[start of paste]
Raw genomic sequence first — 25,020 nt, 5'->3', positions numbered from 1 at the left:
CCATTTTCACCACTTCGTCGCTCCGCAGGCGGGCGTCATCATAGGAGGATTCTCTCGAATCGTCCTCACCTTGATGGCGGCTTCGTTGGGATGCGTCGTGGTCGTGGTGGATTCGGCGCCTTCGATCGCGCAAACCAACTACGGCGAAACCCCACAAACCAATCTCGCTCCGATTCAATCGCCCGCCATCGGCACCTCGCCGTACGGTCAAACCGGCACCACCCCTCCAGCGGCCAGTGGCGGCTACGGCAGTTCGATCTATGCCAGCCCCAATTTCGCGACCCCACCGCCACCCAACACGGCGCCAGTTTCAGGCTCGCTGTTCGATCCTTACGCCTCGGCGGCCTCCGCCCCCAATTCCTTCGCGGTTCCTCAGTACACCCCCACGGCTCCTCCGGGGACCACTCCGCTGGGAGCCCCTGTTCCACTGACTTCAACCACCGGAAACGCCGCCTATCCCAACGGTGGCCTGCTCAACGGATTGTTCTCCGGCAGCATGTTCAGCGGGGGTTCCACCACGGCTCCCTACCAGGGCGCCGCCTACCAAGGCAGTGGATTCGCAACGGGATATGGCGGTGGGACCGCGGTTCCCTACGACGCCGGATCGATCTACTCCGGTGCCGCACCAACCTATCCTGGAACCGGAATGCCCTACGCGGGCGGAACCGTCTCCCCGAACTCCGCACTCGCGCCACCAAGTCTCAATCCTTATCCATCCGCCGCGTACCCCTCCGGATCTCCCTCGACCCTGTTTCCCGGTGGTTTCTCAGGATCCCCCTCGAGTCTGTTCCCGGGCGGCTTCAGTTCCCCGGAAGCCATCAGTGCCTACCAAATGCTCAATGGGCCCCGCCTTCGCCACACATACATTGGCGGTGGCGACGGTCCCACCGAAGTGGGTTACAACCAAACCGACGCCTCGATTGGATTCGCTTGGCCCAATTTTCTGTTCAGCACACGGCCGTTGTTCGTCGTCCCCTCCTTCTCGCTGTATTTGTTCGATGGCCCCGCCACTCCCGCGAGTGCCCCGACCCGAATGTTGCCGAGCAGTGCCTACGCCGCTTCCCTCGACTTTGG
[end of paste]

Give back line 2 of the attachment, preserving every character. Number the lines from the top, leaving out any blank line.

CCATTTTCACCACTTCGTCGCTCCGCAGGCGGGCGTCATCATAGGAGGATTCTCTCGAATCGTCCTCACCTTGATGGCGGCTTCGTTGGGATGCGTCGTGGTCGTGGTGGATTCGGCGCCTTCGATCGCGCAAACCAACTACGGCGAAACCCCACAAACCAATCTCGCTCCGATTCAATCGCCCGCCATCGGCACCTCGCCGTACGGTCAAACCGGCACCACCCCTCCAGCGGCCAGTGGCGGCTACGGCAGTTCGATCTATGCCAGCCCCAATTTCGCGACCCCACCGCCACCCAACACGGCGCCAGTTTCAGGCTCGCTGTTCGATCCTTACGCCTCGGCGGCCTCCGCCCCCAATTCCTTCGCGGTTCCTCAGTACACCCCCACGGCTCCTCCGGGGACCACTCCGCTGGGAGCCCCTGTTCCACTGACTTCAACCACCGGAAACGCCGCCTATCCCAACGGTGGCCTGCTCAACGGATTGTTCTCCGGCAGCATGTTCAGCGGGGGTTCCACCACGGCTCCCTACCAGGGCGCCGCCTACCAAGGCAGTGGATTCGCAACGGGATATGGCGGTGGGACCGCGGTTCCCTACGACGCCGGATCGATCTACTCCGGTGCCGCACCAACCTATCCTGGAACCGGAATGCCCTACGCGGGCGGAACCGTCTCCCCGAACTCCGCACTCGCGCCACCAAGTCTCAATCCTTATCCATCCGCCGCGTACCCCTCCGGATCTCCCTCGACCCTGTTTCCCGGTGGTTTCTCAGGATCCCCCTCGAGTCTGTTCCCGGGCGGCTTCAGTTCCCCGGAAGCCATCAGTGCCTACCAAATGCTCAATGGGCCCCGCCTTCGCCACACATACATTGGCGGTGGCGACGGTCCCACCGAAGTGGGTTACAACCAAACCGACGCCTCGATTGGATTCGCTTGGCCCAATTTTCTGTTCAGCACACGGCCGTTGTTCGTCGTCCCCTCCTTCTCGCTGTATTTGTTCGATGGCCCCGCCACTCCCGCGAGTGCCCCGACCCGAATGTTGCCGAGCAGTGCCTACGCCGCTTCCCTCGACTTTGG